John Sylvester
Looking Back, Looking Ahead

(from Maine Townsman, October 2010)
by John Sylvester, MMA President, Selectman, Town of Alfred

So, what did you learn during your year as president? In my case, it’s not so much what I learned as it is what was strongly reinforced.

Here’s the easy stuff. Town officials across Maine know what needs to be done, they do it and they solve new issues as they arise.

Towns across Maine, generally, are great examples of well run, efficient organizations. Maine Municipal Association is nationally recognized for excellence and innovation. Staff members at MMA are not only experts in their chosen fields but also are people-oriented problem solvers who can be trusted and called upon to help.

Here’s the hard stuff. Opinion leaders across Maine representing many disciplines continually call for a reduction in the number of Maine towns. These spokespersons usually state that larger is better, more efficient and less wasteful. While examples of municipal collaboration are cited and often repeated, not enough is reported or said about the many cooperative efforts that occur every day among Maine towns.

It is interesting to learn that when towns get challenged directly and examples of collaboration are cited in response, the challenger often expresses surprise that such efforts not only exist but they have for years.

Recently, a state Senator challenged a group of towns to share a service. He expressed surprise to learn that it was already occurring. One local official was surprised to learn that this service already was being provided across town lines in many parts of the state. This information had been shared with the Senator, who either didn’t remember or was simply repeating the same tired line that towns don’t work with each other.

What’s the point? It is mandatory, not just important, that municipal officials establish and maintain trusting, respectful, ongoing relationships with legislators. Town officials must do this by every means available, creating new opportunities to communicate with legislators, while using existing ways to talk to one another. In the absence of such a dialogue, legislators and other state government leaders will talk among themselves, and will do so using information that is often inaccurate. If we don’t bother to provide the correct information, we pay the steep costs associated with legislation sponsored by anecdote and myth rather than data and facts.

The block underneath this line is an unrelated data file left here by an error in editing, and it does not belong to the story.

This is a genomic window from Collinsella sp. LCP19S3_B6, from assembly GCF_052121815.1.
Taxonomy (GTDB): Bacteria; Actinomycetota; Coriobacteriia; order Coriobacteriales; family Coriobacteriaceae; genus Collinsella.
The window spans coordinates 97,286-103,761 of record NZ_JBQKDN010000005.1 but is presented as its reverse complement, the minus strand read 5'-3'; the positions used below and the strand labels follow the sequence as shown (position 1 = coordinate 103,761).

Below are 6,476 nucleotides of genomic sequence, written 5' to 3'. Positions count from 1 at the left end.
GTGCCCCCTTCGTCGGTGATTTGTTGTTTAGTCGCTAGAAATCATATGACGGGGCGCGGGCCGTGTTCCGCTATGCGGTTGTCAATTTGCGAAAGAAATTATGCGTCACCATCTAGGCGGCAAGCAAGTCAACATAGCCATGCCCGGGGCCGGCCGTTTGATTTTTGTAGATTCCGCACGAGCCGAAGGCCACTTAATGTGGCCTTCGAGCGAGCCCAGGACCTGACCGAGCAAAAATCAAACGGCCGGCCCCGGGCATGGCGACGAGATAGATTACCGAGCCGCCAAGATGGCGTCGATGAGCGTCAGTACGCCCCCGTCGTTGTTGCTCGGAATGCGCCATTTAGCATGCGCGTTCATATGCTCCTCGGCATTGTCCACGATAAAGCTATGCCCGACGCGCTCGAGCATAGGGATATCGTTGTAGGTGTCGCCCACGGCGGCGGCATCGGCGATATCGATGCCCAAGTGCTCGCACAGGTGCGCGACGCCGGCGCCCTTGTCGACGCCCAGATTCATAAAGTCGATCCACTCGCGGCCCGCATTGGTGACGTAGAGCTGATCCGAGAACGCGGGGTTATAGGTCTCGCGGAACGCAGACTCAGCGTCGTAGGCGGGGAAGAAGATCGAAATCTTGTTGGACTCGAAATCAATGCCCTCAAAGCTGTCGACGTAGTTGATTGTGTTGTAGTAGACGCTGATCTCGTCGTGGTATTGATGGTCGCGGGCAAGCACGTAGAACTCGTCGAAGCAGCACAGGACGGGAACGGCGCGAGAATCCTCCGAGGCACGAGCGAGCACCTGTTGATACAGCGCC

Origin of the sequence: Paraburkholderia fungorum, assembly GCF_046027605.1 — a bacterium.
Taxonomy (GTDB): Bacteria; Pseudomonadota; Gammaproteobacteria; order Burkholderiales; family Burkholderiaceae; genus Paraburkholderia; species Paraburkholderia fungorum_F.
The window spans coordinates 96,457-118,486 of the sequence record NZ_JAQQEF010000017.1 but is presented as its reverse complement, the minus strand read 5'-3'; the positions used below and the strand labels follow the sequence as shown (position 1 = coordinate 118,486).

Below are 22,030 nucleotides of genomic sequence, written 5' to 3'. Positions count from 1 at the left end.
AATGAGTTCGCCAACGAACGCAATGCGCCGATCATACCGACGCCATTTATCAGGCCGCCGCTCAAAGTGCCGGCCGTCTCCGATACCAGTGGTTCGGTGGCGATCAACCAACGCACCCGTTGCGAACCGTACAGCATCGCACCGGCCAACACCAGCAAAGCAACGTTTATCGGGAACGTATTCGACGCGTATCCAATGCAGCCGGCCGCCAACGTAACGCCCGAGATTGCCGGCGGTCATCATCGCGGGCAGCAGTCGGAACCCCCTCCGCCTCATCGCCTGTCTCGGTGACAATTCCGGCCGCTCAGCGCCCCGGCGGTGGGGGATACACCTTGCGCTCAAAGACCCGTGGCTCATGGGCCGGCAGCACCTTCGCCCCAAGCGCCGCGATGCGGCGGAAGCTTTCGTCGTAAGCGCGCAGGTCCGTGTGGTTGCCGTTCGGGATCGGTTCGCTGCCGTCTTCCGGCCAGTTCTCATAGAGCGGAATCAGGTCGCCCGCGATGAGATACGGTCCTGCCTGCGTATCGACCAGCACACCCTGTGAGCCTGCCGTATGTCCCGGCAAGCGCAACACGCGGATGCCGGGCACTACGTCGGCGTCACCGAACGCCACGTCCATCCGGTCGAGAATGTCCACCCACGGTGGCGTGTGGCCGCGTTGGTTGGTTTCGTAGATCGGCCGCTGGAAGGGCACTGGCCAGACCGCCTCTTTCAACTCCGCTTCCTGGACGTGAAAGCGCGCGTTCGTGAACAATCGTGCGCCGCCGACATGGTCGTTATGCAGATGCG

Examples occur every day highlighting the gulf between state and local government. We are in the midst of an extremely important state election. While there are five candidates for Governor, few of their remarks have focused on any meaningful role for local government. That is nothing new, unfortunately.

It’s also unacceptable. With more than 9,000 municipal officials in Maine, it is simply crucial that the candidates not ignore this resource and our collective wisdom, whether they are running for the Blaine House or the House of Representatives.

In my 17th year as an Alfred Selectman, I’m also aware that some towns across the state are not well-managed from time to time. We should be up front about this too, and need to help our colleagues when they experience problems. As our state and municipalities struggle to find a niche globally, our best effort must be given to meet today’s challenges.

During my past nine-plus months as MMA President, I’ve become a much stronger advocate for local government. The challenges facing us are now well known. We also know how to respond to them.

I look forward to working with each of you during my remaining time as a member of MMA’s Executive Committee. Thank you for the challenges and opportunities.

The future is, as always, full of hope and great moments. Although there is much work to be done, we should take pride in knowing that our model of local government, so successful for centuries, continues to work for Maine’s 1.3 million citizens.